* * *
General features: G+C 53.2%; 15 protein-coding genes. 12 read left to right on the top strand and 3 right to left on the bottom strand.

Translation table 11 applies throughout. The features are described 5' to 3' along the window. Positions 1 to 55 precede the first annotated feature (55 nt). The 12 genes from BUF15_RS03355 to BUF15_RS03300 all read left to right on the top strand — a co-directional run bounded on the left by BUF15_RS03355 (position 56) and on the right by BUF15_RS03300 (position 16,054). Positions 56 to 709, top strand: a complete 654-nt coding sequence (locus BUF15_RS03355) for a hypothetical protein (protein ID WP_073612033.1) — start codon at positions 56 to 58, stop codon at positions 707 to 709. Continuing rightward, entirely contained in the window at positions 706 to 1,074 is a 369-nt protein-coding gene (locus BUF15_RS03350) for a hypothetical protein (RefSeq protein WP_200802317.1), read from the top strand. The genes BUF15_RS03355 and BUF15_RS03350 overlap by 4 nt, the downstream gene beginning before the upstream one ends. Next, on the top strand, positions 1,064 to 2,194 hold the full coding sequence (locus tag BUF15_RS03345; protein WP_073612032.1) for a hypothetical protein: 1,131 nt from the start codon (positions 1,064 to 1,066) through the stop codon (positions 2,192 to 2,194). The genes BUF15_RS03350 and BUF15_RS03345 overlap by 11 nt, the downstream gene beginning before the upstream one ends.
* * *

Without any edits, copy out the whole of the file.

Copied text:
General features: G+C 53.2%; 15 protein-coding genes. 12 read left to right on the top strand and 3 right to left on the bottom strand.

Translation table 11 applies throughout. The features are described 5' to 3' along the window. Positions 1 to 55 precede the first annotated feature (55 nt). The 12 genes from BUF15_RS03355 to BUF15_RS03300 all read left to right on the top strand — a co-directional run bounded on the left by BUF15_RS03355 (position 56) and on the right by BUF15_RS03300 (position 16,054). Positions 56 to 709, top strand: a complete 654-nt coding sequence (locus BUF15_RS03355) for a hypothetical protein (protein ID WP_073612033.1) — start codon at positions 56 to 58, stop codon at positions 707 to 709. Continuing rightward, entirely contained in the window at positions 706 to 1,074 is a 369-nt protein-coding gene (locus BUF15_RS03350) for a hypothetical protein (RefSeq protein WP_200802317.1), read from the top strand. The genes BUF15_RS03355 and BUF15_RS03350 overlap by 4 nt, the downstream gene beginning before the upstream one ends. Next, on the top strand, positions 1,064 to 2,194 hold the full coding sequence (locus tag BUF15_RS03345; protein WP_073612032.1) for a hypothetical protein: 1,131 nt from the start codon (positions 1,064 to 1,066) through the stop codon (positions 2,192 to 2,194). The genes BUF15_RS03350 and BUF15_RS03345 overlap by 11 nt, the downstream gene beginning before the upstream one ends.